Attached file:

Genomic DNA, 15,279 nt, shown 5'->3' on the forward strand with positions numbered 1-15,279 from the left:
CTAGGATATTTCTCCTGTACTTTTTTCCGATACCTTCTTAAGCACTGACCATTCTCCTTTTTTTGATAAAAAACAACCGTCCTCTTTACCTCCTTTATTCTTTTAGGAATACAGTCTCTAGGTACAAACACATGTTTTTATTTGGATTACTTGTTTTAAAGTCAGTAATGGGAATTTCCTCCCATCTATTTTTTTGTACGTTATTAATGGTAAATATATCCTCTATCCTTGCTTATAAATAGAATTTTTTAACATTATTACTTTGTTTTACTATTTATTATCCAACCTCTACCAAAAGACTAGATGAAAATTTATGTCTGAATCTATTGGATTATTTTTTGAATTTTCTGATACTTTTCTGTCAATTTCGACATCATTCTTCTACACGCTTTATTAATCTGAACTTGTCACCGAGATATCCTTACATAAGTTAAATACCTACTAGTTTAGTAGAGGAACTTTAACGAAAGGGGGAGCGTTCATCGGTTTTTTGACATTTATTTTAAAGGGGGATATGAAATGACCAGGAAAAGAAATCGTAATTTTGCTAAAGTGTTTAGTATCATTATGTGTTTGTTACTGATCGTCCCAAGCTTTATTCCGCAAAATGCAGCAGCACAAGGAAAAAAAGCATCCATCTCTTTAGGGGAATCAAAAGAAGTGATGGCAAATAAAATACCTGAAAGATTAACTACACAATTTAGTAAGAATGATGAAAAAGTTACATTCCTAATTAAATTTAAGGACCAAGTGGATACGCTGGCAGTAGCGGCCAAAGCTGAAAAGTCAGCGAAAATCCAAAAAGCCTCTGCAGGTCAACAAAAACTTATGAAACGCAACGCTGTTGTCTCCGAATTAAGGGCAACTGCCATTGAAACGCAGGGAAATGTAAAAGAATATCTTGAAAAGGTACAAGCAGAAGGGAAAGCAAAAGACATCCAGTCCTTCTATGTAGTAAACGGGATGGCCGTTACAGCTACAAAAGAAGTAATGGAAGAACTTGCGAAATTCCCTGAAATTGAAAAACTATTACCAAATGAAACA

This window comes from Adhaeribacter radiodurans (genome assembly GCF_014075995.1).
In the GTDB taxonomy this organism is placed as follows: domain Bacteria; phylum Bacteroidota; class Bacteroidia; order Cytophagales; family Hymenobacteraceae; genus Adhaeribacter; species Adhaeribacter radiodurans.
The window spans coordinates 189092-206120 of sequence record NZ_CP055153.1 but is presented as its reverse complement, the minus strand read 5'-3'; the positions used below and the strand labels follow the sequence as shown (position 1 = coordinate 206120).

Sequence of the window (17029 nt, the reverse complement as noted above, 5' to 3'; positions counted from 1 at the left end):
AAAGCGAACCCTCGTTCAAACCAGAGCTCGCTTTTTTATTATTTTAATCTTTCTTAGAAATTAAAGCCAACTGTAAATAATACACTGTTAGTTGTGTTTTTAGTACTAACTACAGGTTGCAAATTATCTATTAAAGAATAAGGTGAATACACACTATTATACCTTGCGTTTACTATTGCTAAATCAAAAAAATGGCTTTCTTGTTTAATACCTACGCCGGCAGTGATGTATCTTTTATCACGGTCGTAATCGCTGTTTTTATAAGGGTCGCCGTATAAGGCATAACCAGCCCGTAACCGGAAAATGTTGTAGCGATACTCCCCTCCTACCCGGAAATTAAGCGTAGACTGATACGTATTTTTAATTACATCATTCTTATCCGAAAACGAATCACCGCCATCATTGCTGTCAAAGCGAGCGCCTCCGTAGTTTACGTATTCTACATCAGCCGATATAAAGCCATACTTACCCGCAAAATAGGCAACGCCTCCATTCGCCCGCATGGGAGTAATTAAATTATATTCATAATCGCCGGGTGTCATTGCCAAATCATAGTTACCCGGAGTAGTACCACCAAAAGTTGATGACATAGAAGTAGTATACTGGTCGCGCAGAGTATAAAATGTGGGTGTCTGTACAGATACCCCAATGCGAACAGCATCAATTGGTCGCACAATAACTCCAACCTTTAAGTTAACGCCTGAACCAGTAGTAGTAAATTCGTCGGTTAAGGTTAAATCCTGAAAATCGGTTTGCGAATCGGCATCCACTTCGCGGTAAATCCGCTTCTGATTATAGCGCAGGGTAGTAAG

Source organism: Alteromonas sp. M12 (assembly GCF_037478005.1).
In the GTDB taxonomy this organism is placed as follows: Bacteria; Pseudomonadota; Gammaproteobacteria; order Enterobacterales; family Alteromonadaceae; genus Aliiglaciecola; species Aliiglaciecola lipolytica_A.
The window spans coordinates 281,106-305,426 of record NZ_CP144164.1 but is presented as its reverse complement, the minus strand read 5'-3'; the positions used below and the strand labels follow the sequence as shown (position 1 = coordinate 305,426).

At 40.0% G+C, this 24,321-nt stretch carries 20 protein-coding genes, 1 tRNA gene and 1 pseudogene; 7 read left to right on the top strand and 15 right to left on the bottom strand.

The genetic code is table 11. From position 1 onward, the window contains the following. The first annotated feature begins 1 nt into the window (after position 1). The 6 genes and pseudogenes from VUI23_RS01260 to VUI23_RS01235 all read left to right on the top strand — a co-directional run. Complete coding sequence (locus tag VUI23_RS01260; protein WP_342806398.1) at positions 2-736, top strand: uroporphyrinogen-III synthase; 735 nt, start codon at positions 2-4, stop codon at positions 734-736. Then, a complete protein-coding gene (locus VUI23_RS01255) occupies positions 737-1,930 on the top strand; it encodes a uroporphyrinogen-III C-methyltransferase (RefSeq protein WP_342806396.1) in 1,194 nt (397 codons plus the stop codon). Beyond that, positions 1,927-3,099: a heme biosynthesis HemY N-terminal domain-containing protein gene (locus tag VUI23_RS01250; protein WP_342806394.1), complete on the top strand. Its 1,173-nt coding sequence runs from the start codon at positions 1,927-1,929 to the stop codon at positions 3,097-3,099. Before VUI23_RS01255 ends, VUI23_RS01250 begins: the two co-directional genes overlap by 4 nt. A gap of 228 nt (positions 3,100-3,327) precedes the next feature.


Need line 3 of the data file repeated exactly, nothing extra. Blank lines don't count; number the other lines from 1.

This window comes from Adhaeribacter radiodurans (genome assembly GCF_014075995.1).